This week’s Lancet has an interesting article from The Indian Polycap Study (TIPS), in which investigators tested the efficacy and tolerability of a single pill containing up to FIVE different cardiovascular medications: a beta-blocker, an ACE-inhibitor, a thiazide diuretic, a statin, and aspirin–with the hopes that this single “one-size-fits-all” pill could one day be used to dramatically cut down the rate of cardiovascular disease in the general population.
More specifically, the group used lower-than-conventional doses of the following medications: atenolol (50mg), ramipril (5mg), thiazide (25mg), simvastatin (20mg), and aspirin (100mg) in a once-a-day pill. This was considered a primary prevention trial, so none of the individuals already had cardiovascular disease; in addition, they excluded patients with CKD, severe hypertension (>160/100), or severe hyperlipidemia (LDL>175). The target group to be tested were relatively healthy individuals with a single cardiovascular risk factor. People were randomized to one of several groups including the full five-drug “Polypill” compared with a pill containing 1, 2, 3, or 4 of the above drugs in combination. The primary outcomes were LDL level, blood pressure level, heart rate, degree of antiplatelet effect, and rates of discontinuity of drugs for safety.
The investigators found (perhaps not surprisingly) that using all three blood pressure drugs at the same time (atenolol, ramipril, and HCTZ) were associated with the best BP-lowering effect. They also showed (perhaps more surprisingly) that the Polypill containing all five medications did not show an increase in safety/side effect profile, and the authors conclude that giving a “Polypill” such as this represents a viable strategy for primary prevention of heart disease.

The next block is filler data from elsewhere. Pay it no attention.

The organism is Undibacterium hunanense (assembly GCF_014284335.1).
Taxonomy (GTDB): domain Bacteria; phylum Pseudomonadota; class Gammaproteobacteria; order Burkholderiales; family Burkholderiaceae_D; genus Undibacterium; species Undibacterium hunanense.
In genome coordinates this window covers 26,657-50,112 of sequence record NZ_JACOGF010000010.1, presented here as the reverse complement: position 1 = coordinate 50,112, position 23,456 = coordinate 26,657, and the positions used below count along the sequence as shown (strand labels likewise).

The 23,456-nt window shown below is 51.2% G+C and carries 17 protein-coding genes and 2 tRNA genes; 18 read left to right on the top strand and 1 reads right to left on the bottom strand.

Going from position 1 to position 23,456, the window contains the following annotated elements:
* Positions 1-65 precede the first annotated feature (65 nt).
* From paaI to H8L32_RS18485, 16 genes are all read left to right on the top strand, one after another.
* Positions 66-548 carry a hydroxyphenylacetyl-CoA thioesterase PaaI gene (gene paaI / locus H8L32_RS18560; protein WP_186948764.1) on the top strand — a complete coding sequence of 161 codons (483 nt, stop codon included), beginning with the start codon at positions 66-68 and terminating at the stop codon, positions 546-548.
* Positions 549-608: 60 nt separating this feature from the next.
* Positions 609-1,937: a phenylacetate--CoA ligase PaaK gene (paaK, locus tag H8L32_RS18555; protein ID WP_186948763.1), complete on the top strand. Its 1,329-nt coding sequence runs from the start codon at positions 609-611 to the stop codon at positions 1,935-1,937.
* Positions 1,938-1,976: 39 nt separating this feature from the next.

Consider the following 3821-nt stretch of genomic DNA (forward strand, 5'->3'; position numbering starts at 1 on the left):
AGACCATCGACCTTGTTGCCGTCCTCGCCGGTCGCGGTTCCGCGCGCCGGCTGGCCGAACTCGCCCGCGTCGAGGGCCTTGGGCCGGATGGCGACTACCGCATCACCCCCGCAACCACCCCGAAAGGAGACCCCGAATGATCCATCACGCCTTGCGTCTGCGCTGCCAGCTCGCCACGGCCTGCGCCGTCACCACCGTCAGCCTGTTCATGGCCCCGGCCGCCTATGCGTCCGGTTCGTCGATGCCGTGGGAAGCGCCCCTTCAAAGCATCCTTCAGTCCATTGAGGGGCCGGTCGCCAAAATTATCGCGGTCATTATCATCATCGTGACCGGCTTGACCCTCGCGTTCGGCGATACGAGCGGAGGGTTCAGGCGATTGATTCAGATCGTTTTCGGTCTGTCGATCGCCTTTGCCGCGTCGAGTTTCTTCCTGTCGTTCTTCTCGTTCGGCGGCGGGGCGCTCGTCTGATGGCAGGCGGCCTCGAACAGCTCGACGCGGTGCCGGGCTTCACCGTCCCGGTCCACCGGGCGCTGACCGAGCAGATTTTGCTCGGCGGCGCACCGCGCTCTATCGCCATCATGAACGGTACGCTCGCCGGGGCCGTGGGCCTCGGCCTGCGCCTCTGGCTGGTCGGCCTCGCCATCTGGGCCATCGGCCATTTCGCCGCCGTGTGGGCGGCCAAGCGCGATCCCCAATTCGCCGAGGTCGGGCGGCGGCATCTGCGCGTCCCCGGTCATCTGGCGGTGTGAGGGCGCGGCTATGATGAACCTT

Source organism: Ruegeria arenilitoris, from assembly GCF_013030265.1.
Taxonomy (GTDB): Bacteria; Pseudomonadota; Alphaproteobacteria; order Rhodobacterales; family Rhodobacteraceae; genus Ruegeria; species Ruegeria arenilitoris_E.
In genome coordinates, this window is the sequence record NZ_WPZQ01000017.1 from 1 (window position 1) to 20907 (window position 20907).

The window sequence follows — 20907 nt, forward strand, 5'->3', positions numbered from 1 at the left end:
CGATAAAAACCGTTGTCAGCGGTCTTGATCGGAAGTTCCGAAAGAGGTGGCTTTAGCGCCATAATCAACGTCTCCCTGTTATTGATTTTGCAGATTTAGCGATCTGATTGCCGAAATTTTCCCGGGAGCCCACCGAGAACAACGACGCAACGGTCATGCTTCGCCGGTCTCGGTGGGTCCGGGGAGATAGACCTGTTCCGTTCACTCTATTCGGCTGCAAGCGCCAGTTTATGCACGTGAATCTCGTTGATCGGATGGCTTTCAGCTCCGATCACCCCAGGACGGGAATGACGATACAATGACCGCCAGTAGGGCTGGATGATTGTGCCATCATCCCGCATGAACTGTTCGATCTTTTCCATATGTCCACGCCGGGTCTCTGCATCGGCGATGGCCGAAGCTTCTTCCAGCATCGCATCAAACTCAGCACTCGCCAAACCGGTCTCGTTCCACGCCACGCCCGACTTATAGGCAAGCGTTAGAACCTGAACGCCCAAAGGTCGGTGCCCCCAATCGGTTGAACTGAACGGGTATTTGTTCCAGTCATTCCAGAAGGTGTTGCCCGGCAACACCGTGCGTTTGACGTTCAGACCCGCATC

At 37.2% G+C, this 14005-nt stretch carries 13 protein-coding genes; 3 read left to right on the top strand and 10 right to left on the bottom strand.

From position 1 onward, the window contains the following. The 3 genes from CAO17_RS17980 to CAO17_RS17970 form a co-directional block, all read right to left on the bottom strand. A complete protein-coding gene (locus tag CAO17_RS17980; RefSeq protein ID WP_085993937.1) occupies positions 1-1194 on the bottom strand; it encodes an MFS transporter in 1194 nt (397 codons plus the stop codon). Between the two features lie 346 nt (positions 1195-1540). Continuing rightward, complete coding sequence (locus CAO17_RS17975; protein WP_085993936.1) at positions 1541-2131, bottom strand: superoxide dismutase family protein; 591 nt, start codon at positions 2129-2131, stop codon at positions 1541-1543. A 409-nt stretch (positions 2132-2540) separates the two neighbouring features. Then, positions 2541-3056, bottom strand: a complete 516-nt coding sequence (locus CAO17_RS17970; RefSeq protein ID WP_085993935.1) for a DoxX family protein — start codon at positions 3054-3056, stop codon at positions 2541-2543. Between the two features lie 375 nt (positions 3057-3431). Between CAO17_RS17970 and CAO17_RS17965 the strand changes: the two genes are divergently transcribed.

What do we think about this? On the one hand, it could be good news–it’s often difficult to convince patients to take so many different pills, and putting them all together potentially gets around this. However, there are some potential negative consequences–it is not uncommon to have to take patients off their ACE-inhibitor for brief periods of time, and having a patient on the Polypill would make this more of a hassle for both patient and physician. It is also not clear what the cost of the medication would be–most of the medications above are available in the generic (cheap) form, but if a drug company puts them together in a single pill, it is possible they could charge whatever they wanted.
Despite these potentially negative consequences, it’s an interesting idea. Perhaps one day we will even be able to “custom-make” a single pill combining all of the drugs an individual patient requires into a single pill.